Police are stepping up action against rural crime amid rising concern among farmers that constabularies must do more to combat theft and other illegal activities.
It follows a rise in the reported theft of farm machinery and equipment across the country – including the theft and attempted theft of dozens of quad bikes in a number of areas, including Fife and Northumberland.
Brazen machinery thieves also struck at the family farm of Farmers Weekly’s new machinery reporter Jos Jones on Saturday (18 June).
Offenders broke into the yard overnight at Mr Jones’ farm in Harvel, Kent, and stole a Claas Scorpion 6030cp telehandler.
They drove the machine two-and-a-half miles and attempted to tear a cash machine from a supermarket wall at a Tesco store in Meopham.
However, police believe the offenders may have been disturbed as they fled the scene, leaving the cashpoint intact. They escaped across a wheat field in a 4×4, damaging part of a wheat crop.
The telehandler suffered a smashed window, but otherwise had not been damaged. Police helped Mr Jones escort the vehicle back to his farm.
Increase in rural crime
Tim Price, a rural affairs specialist at NFU Mutual, said farm machinery thefts had increased in the first six months of this year. “Six machines have been stolen specifically from UK farms to use in other crimes,” he added.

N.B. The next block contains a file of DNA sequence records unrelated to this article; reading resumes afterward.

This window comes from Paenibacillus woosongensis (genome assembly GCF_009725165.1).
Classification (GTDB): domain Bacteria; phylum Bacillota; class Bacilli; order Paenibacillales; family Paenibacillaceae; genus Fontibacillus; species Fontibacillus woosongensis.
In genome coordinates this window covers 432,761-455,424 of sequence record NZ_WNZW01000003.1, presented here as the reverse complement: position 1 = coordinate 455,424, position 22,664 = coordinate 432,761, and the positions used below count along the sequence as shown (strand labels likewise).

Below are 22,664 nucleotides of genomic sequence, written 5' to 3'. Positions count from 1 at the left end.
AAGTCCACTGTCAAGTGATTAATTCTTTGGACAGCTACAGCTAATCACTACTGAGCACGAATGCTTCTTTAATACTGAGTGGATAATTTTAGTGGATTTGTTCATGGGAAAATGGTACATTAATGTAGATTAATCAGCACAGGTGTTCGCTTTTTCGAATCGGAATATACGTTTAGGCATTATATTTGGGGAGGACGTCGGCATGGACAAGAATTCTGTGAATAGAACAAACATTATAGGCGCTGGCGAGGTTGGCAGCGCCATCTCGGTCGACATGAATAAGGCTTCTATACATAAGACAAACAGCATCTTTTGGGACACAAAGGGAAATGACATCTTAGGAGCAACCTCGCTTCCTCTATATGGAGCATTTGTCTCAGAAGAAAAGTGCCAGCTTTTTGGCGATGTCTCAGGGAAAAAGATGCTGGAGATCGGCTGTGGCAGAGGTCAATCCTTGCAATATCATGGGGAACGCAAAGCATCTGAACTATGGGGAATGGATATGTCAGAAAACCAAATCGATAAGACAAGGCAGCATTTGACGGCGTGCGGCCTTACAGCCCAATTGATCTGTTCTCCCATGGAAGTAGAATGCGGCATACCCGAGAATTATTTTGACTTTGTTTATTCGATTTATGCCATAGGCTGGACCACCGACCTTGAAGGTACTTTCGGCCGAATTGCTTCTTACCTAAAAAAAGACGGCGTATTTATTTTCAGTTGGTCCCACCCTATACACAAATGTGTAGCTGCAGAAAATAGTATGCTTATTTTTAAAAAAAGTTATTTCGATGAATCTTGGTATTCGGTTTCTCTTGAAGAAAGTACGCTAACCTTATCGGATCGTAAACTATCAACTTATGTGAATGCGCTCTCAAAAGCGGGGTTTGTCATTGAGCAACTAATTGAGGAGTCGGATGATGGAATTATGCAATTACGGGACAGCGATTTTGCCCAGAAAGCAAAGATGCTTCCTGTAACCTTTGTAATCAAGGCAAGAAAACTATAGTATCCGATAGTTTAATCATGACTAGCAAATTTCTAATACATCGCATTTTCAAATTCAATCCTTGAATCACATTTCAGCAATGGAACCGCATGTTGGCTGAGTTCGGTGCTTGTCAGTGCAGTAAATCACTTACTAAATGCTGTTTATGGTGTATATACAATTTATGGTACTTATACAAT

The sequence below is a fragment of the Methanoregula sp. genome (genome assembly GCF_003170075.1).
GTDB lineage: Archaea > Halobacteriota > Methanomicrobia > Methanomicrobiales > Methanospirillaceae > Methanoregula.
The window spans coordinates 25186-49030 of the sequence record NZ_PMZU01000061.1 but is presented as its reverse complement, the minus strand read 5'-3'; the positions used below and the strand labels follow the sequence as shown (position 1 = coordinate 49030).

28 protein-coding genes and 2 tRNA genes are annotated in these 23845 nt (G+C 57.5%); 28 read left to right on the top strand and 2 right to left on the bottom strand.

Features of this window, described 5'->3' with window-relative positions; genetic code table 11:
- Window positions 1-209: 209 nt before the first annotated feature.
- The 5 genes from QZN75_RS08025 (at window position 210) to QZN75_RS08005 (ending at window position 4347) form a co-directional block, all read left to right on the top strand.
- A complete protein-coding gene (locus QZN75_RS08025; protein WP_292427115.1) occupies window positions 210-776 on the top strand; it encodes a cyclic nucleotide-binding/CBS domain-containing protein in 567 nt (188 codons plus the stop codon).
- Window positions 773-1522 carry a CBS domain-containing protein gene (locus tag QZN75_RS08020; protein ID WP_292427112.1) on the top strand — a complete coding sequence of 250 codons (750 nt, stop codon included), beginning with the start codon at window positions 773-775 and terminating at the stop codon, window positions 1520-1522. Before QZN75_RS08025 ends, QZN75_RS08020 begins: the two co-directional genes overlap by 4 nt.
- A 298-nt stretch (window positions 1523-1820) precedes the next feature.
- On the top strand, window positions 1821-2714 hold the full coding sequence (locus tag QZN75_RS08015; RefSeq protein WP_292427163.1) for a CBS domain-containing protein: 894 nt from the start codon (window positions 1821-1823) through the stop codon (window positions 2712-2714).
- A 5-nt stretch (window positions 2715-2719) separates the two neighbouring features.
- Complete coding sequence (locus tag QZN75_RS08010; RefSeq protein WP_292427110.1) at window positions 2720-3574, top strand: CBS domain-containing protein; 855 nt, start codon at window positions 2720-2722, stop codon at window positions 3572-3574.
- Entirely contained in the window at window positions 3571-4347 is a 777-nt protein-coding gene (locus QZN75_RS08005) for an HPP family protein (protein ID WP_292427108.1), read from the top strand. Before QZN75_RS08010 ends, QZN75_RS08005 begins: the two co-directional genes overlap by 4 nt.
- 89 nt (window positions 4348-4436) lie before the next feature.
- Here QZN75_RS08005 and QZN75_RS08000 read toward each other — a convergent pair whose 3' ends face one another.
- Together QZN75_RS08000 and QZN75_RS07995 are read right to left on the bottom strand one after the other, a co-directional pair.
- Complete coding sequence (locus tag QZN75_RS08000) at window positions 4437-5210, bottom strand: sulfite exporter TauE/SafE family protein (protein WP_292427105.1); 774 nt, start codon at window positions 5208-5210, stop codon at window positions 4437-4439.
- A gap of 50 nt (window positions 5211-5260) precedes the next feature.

Police forces across the UK have warned farmers to increase vigilance amid reports of increases in crime in rural areas.
In Lincolnshire, a spate of rural crimes has taken place in the past month in and around the market towns of Market Rasen, Louth and Horncastle.
This has included burglaries to farms, workshops and garages, including the theft of tools, agricultural machinery and four-wheel-drive vehicles.
In Bedfordshire, police and crime commissioner Kathryn Holloway and deputy chief constable Mark Collins have launched a new rural crime strategy for the county following 101 incidents during the six months from September 2015 to March 2016.
The new strategy for Bedfordshire includes a Rural Crime Intelligence Network of contacts provided by the NFU across the entire county, as well as the appointment of a dedicated rural crime liaison officer to work with farmers and rural community groups.
In Northumberland, police have launched a week-long crime prevention drive to deter criminals in the county, stopping vehicles and checking they are roadworthy and carrying out dip samples of tanks to identify and deal with anyone illegally using red diesel.
Meanwhile, Police Scotland have urged farmers to step up security following a number of break ins on farms in the Fife area, including three quad bikes stolen in the last week.